Craig Pindell

Fine Art Photography 

Never Forget 

Like almost everyone I know, I can remember exactly where I was when I heard that airplanes had crashed into the twin towers, the Pentagon, and in the field in Pennsylvania. I also can remember the sick feeling, the anger, the astonishment, and the resolution to always remember that our country had been attacked in such a cowardly fashion. 

Everywhere in the nation there were American Flags flying proudly. The entire country came together as one. We all promised we would never forget. That patriotism was the genesis for this project for myself- I would make a photograph every September 11 at 6:46 am Mountain Time- the exact time the first plane hit the World Trade Center. 

Since that horrible day in 2001, memories have faded for some. There are fewer flags flying these days. Patriots are harder to find, but I have never missed my self-appointed scheduled photograph. It is not always easy to get the time away from work. It is challenging when I am out of town (9/11 made air travel with large format cameras difficult, especially in smaller airports). This project is too important to me for me to miss my schedule. Making the photos for this self-assignment will take the rest of my life, and long as I am physically strong enough, I will never miss a 9/11 photo. 

Photography is usually a solitary event.  Photography with a large format view camera (as was utilized for the majority of these photographs) has been described as hours of patience followed by 1/2 second of activity.  While that is a bit of an exaggeration, there is a lot of time to reflect while waiting for the light to be right,  or in the case of the images presented here, for the clock to reach the appointed time of 6:46 AM Mountain Time.  During that waiting time I am able to recall the day of the attacks, to recall the events of the past year, and to consider the ongoing impact that 9/11 brings to all Americans.  Time I treasure every year.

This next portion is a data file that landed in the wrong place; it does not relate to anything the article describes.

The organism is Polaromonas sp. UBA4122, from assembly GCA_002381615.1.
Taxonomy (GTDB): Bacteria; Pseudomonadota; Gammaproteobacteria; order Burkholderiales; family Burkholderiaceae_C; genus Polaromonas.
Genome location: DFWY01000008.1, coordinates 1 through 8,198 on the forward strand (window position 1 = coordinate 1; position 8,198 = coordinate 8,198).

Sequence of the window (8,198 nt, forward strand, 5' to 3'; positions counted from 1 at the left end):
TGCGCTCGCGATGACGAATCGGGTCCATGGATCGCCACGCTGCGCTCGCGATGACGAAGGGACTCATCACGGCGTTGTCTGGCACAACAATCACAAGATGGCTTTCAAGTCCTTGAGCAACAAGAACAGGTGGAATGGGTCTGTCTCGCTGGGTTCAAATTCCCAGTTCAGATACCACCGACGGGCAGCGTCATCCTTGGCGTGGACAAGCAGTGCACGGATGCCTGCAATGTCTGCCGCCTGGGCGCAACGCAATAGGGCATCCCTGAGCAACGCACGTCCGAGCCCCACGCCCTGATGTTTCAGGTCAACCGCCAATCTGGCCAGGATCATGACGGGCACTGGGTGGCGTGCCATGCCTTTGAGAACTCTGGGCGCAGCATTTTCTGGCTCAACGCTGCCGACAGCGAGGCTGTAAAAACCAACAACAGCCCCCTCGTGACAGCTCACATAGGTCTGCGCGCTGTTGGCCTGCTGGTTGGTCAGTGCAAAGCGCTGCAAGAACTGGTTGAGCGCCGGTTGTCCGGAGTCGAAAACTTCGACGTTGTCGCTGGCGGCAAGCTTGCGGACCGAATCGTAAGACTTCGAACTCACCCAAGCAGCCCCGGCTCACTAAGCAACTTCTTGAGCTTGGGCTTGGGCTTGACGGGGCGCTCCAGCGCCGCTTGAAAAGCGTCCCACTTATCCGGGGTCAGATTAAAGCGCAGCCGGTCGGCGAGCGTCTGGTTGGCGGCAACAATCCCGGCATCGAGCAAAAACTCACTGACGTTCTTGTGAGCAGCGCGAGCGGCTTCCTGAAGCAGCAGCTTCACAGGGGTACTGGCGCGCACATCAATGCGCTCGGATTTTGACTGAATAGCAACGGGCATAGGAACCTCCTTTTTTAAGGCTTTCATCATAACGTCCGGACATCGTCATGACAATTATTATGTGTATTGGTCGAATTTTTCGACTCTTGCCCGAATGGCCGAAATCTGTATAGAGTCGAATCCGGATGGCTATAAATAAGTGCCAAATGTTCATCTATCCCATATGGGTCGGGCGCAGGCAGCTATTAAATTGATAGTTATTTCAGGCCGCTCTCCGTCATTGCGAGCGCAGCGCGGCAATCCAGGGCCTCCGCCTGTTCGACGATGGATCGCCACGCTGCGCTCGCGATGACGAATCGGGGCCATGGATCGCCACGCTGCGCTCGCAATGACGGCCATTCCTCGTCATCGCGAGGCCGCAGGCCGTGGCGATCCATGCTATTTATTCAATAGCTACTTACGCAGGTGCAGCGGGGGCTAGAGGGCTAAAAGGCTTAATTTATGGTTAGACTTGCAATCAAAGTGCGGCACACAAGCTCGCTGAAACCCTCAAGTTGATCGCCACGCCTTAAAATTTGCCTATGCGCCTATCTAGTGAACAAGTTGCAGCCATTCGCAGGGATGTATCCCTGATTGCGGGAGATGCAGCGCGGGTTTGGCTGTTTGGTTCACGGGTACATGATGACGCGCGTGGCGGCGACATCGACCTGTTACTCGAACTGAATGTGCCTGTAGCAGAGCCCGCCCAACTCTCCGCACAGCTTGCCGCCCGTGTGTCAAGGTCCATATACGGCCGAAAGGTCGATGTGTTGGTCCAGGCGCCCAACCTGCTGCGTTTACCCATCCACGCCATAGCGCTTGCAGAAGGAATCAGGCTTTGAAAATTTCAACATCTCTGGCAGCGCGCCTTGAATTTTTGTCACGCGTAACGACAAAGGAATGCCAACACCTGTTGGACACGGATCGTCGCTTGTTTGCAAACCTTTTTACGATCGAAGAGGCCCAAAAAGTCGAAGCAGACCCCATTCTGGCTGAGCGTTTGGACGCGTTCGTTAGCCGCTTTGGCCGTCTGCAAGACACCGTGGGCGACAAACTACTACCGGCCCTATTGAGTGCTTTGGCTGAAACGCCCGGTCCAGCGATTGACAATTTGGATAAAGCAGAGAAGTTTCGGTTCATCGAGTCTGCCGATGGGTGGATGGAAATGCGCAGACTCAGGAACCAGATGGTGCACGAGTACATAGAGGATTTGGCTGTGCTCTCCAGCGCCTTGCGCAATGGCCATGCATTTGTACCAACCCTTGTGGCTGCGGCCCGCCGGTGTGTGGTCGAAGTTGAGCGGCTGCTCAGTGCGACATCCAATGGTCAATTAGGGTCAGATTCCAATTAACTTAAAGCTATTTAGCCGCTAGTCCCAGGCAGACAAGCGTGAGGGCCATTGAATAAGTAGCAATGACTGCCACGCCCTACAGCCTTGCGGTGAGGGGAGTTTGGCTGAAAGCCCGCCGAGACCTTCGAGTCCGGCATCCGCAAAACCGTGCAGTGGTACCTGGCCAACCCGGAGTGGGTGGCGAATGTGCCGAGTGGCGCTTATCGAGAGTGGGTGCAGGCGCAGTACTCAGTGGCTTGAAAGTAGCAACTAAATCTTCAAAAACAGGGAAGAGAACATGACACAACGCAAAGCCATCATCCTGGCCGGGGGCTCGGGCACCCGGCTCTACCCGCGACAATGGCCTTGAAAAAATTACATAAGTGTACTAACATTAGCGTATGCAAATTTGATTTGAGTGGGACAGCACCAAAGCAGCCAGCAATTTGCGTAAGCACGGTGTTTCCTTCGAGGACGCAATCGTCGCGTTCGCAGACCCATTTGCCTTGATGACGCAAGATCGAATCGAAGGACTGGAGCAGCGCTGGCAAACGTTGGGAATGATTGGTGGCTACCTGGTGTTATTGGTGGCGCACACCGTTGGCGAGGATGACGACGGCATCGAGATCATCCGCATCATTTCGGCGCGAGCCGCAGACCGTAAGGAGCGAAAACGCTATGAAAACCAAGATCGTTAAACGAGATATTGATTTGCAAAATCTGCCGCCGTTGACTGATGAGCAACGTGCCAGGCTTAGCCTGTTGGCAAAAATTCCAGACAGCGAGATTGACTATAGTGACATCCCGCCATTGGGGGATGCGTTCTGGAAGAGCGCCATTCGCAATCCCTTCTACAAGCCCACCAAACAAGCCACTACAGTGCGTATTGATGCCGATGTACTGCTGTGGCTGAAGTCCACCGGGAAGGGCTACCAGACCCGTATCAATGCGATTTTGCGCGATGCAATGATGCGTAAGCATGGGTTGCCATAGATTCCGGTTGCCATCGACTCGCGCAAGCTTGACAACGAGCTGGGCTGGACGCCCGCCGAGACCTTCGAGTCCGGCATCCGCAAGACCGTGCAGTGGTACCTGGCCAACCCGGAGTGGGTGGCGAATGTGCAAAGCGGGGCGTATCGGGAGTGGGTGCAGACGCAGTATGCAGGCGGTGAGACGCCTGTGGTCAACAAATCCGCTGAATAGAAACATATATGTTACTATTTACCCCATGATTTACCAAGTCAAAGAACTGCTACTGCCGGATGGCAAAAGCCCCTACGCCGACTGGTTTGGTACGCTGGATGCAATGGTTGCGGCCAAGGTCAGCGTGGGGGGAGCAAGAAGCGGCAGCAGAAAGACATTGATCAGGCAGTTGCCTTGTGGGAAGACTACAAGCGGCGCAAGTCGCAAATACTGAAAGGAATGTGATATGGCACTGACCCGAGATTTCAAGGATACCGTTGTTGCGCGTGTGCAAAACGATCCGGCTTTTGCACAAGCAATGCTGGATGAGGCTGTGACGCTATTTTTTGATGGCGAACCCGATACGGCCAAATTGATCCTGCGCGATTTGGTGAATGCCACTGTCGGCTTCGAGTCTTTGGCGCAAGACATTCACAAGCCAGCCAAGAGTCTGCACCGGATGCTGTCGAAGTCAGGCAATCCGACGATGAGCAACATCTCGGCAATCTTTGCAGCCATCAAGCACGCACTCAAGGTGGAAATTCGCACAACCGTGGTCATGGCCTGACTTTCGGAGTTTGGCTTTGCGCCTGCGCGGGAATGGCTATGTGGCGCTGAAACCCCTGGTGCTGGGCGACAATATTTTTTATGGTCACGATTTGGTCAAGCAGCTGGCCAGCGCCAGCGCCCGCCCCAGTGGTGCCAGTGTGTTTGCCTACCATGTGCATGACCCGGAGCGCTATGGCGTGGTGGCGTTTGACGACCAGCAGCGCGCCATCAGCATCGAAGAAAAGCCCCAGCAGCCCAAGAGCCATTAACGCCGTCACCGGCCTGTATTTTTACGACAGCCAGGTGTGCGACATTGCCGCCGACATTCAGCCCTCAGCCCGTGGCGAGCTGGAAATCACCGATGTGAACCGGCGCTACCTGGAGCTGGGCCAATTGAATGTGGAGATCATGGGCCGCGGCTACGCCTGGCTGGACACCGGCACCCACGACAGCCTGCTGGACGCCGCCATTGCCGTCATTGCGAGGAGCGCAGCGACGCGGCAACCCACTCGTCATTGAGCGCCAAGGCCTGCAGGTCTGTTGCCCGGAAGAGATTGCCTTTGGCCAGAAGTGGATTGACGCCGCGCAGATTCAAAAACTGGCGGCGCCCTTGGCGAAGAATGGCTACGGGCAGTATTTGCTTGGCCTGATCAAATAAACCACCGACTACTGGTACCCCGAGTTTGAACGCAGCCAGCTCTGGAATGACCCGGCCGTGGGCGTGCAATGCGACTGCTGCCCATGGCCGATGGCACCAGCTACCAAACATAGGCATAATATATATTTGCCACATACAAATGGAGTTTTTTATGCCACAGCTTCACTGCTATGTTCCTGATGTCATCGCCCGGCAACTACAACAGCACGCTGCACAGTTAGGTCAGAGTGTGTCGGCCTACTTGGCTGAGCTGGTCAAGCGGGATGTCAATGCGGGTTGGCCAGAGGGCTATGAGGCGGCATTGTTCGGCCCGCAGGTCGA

I hope you enjoy these photographs, I hope you appreciate the effort, and I hope that you please, Never Forget.

Wednesday, September 11, 2002  6:46 AM Mountain Time 

Wednesday, September 11, 2002  6:46 AM Mountain Time

 

Waterfalls near Sugarloaf Road

Snowy Range, Wyoming 

8x10 Ilford Delta 100 Film

Burke and James Camera

360 mm lens

3 Second Exposure at f/45 

This morning is warmer than I thought it would be.  As I left Cheyenne at 4:30 AM, I saw a few flags flying, but it was really quiet.  There will be memorial services later on, but I will miss them.  I chose to venture down Sand Lake Road because I have photographed in this area before with my friend Graig Marrs, and I knew I would find a suitable subject.  When I conceived this project, I had not considered the logistics involved.   

I like to wander and photograph what interests me, but when working to a constraint such as a particular time, like I am in this project, there is a lot of pressure to have the photograph already in your mind, and not be caught hunting for a location with the clock strikes 6:46 AM.  

This particular lens does not have a shutter, so there were a lot of opportunities to mess this up while taking the lens cap off to expose the film or when replacing the lens cap.  The photography gods smiled on me, and the exposure was just as I had envisioned.

 

 

Thursday, September 11, 2003 6:46 AM Mountain Time 

Thursday, September 11, 2003  6:46 AM Mountain Time

 

View from Lewis Lake

 

 looking towards Sugarloaf Mountain

Snowy Range, Wyoming

 

8x10 Ilford Delta 100 Film

Burke and James Camera

360 mm lens

1 Minute Exposure at f/45 

The morning was cold and still.  There were occasional snow flurries, and I had hopes that the snow would not obscure the scene at 6:46 AM.  The drive up the mountain was nice, with no traffic. I was all alone on this huge mountain.  Once the camera was in place, I waited for about 15 minutes and thought of how the world had changed since 9/11.  As it got closer to time to make the photograph, I could see another snow squall coming my way.  I removed the lens cap at the appointed time, not knowing if the mountain in the background would be at all visible. I could see it, sort of, so I hoped it would show up on the negative.  Once I developed the film, I was really pleased with the result.  I began to feel there must be something magical about the project and how things work out to make sure the images are successful.

This image was when I first thought of trying to include vertical shapes like the pine trees in the front center to be mindful of the Twin Towers.

 

Saturday, September 11, 2004 6:46 AM Mountain Time 

Saturday, September 11, 2004  6:46 AM Mountain Time